Office design goes far beyond functionality and appearance. Designing to promote employee wellbeing is a strategy that more and more organizations are beginning to implement in the workplace. Over the last decade, we’ve seen a surge in workplace wellness programs and other workplace trends centered on health and wellbeing. Ergonomic solutions, alternative working spaces and office flexibility for workers have begun to gain more momentum. Here are a few of our suggestions for taking a health-minded approach to your workplace design.
Encourage Healthy Behavioral Patterns
Work environments designed for movement are the result of heightened employee concerns on their health as well as increased productivity. According to a Steelcase Impact Study, employees who received a Leap chair and ergonomic seating training, experienced a decrease in pain and discomfort while working. Additional solutions like height adjustable workstations and educating the importance of workplace flexibility are all ways to encourage physical movement. Allowing workers to move throughout the office to work in common areas helps promote a change in posture, which eliminates physical distress throughout the workday.
Access to Nature
Back in June of last year, we released an article on The Growing Trend of Living Walls and how this trend has inspired the way we design our own spaces. Studies show, designing with nature in mind, lessens employee stress.
We’re experiencing this first hand by bringing nature into 2 out of 3 of our locations, which has invigorated our workplaces while simultaneously increasing our office sustainability. Visual stimulation indoors is said to have a similar effect as to what we as human’s experience outdoors. Greenery, vibrant color schemes, art, and furniture with natural elements have been known to increase energy levels and support mental health.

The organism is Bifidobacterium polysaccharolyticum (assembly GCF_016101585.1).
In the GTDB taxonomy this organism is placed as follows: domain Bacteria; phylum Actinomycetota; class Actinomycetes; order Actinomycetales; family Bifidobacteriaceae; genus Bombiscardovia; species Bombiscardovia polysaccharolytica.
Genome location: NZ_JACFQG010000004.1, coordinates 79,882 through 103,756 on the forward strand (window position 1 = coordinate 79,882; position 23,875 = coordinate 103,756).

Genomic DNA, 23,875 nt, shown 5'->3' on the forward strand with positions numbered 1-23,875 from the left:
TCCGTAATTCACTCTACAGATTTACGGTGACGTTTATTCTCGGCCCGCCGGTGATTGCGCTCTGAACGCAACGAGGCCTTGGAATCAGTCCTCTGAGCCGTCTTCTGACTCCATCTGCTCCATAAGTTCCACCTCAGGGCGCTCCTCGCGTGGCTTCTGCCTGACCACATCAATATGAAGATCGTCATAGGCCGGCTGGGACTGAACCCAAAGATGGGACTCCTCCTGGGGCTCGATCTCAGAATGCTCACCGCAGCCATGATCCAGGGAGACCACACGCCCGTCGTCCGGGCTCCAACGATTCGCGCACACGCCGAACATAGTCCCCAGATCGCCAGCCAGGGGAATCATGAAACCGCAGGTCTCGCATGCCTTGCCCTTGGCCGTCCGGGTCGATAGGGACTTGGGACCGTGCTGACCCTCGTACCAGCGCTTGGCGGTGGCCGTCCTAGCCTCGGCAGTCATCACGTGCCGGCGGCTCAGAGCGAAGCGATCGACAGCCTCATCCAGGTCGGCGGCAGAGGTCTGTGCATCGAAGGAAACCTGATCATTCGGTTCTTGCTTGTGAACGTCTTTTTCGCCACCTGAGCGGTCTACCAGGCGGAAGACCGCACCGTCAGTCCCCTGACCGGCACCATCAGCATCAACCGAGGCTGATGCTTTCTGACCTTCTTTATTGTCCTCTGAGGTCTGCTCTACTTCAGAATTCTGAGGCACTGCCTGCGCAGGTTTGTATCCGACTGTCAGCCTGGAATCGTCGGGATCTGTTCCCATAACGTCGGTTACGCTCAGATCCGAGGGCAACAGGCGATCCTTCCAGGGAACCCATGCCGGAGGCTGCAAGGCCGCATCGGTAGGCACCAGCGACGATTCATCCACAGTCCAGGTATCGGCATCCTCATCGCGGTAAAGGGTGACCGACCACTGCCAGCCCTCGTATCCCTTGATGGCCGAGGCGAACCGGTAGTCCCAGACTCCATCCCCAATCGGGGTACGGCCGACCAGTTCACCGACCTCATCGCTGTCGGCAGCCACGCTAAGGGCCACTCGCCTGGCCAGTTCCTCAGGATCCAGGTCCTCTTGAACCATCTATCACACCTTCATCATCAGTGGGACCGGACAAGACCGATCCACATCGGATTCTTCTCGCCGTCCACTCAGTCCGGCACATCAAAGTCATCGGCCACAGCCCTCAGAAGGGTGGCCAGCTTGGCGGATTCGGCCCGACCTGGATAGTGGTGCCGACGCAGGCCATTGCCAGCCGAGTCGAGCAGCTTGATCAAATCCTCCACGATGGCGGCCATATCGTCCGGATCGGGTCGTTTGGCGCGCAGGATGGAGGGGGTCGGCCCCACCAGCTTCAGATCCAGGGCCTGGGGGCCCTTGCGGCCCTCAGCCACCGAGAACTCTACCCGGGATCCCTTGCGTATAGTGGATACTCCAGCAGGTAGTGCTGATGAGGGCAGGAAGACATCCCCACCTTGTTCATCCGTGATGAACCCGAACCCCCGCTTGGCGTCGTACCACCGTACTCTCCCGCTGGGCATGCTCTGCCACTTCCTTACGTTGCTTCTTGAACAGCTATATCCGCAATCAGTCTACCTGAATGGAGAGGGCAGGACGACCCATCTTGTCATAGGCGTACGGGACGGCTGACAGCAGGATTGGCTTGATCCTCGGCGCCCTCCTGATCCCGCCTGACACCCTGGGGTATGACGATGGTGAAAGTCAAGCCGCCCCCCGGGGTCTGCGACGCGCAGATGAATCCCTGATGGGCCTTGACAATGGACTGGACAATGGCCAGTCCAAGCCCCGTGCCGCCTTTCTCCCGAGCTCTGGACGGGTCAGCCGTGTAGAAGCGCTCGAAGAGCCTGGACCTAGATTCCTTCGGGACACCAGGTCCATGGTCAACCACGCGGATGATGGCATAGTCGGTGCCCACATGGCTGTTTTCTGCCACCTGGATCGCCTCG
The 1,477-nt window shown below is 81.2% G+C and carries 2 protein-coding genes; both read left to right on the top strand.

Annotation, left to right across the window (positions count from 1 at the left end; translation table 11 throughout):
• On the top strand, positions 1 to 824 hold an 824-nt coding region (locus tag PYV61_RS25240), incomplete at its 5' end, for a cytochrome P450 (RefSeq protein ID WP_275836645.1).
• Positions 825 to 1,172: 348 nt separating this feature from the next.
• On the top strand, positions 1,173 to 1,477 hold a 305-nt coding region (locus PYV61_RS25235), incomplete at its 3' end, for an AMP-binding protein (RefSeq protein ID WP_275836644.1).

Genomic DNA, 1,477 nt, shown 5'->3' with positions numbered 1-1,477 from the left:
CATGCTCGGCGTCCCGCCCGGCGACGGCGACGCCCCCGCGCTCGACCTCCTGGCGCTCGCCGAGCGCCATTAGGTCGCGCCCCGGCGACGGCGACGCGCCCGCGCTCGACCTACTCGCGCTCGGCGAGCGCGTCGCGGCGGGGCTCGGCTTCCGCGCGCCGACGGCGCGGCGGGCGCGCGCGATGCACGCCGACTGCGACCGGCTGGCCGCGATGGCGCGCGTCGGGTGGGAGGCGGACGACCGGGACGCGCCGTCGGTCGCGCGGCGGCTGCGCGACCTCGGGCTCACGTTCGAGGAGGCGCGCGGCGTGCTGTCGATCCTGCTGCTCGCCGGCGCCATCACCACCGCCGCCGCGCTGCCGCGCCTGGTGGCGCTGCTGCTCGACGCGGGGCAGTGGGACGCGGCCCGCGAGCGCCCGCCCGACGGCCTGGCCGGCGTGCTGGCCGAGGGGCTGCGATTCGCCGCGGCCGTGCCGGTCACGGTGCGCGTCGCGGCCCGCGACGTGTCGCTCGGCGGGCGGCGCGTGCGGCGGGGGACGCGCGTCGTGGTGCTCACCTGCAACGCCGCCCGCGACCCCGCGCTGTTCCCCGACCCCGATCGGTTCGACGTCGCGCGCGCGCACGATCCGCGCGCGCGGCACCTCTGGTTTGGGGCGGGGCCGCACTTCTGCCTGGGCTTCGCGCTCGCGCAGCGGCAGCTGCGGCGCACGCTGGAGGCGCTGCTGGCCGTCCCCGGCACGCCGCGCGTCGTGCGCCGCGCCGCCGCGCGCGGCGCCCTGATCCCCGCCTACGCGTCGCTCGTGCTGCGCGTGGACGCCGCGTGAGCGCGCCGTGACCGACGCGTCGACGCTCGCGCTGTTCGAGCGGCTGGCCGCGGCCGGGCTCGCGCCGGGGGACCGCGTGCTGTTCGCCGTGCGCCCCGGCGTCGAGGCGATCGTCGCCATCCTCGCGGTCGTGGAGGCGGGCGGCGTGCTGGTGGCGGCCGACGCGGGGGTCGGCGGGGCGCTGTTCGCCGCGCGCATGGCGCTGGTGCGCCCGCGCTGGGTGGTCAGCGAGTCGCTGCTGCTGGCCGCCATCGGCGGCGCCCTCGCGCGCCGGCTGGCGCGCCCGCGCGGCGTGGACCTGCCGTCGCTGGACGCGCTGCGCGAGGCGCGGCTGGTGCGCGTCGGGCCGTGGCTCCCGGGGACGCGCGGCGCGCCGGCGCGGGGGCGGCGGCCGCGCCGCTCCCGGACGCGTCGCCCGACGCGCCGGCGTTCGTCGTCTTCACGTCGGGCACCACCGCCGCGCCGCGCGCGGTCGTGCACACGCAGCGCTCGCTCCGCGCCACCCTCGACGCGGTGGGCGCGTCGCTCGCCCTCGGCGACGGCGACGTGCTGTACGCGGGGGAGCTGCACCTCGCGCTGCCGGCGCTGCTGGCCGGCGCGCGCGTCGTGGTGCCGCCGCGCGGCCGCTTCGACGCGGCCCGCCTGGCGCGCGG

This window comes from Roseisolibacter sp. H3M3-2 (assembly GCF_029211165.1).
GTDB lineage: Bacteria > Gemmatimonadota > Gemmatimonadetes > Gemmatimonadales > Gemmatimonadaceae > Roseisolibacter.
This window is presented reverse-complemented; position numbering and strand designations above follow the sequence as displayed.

Water features that we use in our vineyard in Santa Clara were designed to use less water while maintaining a natural, beautiful look. We’re constantly seeking ways to better our employee’s lives by taking an approach that doesn’t impact their environment in a harmful way.
Susan Cain’s book, Quiet: The Power of Introverts in a World That Can’t Stop Talking, suggests that workers are often left dealing with the stimulation of their workplace with little opportunity to tailor their environment based on their mood or need for privacy and focus. Creating quiet zone(s) allows employees to relocate when necessary to relax, regroup and refocus. Meditation rooms, technology free zones and outdoor quiet spaces with added calming scents, plants, and lighting can all aid in employee mental and physical strength. The right combination of collaboration and quiet spaces can assist in bringing balance and choice into the modern-day workplace.